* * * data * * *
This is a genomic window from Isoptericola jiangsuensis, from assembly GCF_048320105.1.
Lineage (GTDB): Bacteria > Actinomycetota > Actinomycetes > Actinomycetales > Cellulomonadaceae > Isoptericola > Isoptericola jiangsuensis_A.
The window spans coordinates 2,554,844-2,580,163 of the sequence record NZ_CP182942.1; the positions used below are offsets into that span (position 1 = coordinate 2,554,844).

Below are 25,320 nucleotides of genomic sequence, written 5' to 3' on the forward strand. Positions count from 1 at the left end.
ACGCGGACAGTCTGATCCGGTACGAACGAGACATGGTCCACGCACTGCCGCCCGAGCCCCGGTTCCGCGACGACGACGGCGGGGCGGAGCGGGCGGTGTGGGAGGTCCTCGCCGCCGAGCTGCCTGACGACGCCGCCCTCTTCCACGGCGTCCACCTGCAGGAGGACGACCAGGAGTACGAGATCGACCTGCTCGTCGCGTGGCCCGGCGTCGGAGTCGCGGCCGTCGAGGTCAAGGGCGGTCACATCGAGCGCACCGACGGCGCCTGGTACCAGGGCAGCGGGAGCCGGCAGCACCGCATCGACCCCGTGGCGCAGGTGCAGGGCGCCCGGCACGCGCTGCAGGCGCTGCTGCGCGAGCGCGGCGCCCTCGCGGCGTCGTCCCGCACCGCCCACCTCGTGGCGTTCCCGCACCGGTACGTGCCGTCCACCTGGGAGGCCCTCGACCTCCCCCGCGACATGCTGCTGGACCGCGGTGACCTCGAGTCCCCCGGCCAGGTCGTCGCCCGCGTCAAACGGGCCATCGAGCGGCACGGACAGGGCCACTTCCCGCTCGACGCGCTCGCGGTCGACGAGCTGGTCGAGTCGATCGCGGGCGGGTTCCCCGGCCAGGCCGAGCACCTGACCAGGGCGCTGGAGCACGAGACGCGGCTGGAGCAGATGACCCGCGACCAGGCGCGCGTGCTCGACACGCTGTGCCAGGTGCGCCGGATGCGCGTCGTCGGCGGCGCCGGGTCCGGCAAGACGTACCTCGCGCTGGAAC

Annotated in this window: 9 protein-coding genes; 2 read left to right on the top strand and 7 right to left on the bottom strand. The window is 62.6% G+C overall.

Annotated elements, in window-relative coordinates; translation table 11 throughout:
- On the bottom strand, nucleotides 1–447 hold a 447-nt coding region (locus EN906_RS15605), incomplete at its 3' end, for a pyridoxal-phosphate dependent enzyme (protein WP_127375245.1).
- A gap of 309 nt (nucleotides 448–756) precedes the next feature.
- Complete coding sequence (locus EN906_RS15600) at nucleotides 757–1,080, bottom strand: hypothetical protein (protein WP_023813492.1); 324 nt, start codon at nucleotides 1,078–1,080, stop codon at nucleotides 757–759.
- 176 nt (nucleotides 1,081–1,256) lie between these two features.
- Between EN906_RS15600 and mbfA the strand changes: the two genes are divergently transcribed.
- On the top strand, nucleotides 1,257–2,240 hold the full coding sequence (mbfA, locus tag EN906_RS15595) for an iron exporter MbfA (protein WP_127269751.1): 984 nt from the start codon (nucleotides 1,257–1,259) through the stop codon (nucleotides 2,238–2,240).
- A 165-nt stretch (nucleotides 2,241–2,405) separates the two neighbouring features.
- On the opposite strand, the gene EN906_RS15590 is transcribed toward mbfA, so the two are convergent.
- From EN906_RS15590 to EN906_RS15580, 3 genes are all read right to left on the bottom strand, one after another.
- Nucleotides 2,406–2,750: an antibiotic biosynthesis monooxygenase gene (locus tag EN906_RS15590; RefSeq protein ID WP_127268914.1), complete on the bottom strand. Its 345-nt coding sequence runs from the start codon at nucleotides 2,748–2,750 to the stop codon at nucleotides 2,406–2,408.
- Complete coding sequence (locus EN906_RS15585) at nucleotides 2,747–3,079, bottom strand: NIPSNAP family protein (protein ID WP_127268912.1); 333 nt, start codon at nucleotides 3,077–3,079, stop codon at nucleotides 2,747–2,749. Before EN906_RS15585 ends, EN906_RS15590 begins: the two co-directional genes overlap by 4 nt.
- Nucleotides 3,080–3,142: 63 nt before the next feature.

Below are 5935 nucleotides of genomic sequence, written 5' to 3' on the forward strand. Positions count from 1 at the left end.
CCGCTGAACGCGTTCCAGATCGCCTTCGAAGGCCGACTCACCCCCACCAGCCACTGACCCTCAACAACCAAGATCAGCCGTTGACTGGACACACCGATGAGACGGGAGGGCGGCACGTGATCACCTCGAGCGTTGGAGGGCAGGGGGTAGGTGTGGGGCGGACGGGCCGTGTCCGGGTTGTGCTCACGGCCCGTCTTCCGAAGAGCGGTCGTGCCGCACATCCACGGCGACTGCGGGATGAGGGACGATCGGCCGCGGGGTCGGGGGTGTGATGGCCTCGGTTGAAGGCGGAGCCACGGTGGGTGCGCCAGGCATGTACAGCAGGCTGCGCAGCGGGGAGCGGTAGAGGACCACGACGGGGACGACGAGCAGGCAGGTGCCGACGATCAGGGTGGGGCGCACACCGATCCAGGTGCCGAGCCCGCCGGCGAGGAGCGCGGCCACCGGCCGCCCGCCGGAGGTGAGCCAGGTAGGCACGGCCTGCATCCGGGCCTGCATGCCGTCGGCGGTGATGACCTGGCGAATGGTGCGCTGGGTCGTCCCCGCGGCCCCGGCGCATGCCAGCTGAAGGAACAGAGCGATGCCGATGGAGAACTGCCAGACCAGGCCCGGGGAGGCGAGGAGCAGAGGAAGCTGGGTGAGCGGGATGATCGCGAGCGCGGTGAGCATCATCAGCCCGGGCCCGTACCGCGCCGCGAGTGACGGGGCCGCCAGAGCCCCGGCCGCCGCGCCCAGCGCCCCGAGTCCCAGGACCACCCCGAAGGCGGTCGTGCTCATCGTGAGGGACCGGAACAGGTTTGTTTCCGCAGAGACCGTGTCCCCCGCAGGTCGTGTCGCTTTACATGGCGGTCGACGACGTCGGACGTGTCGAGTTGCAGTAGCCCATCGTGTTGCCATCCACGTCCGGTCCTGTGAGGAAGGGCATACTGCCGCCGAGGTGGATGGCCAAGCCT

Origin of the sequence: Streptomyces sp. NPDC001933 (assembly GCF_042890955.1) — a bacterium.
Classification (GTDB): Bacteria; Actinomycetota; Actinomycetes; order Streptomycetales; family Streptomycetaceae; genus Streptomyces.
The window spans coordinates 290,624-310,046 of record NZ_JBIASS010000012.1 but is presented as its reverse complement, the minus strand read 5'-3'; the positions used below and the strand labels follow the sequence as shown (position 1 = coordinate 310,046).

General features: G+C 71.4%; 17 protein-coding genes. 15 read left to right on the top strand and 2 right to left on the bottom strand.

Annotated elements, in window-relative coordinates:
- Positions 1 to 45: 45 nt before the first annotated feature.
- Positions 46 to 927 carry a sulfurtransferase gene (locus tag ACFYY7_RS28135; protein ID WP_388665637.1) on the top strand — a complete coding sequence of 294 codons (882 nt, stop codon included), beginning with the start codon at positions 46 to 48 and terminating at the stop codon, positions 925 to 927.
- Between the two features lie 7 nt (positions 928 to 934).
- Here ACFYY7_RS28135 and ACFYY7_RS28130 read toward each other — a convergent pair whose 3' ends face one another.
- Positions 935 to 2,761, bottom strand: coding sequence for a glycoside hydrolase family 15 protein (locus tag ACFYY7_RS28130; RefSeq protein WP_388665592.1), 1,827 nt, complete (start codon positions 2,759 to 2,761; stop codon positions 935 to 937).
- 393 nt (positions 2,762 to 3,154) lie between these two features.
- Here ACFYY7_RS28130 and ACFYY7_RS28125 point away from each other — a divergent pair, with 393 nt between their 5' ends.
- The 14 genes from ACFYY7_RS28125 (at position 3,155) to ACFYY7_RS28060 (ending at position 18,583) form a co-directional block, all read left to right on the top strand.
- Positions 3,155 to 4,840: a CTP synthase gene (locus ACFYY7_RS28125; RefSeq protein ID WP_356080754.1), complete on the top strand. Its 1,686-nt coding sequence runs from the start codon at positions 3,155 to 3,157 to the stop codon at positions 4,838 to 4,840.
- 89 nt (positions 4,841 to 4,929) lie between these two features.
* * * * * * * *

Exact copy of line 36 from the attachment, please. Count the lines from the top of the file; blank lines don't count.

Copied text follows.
- 89 nt (positions 4,841 to 4,929) lie between these two features.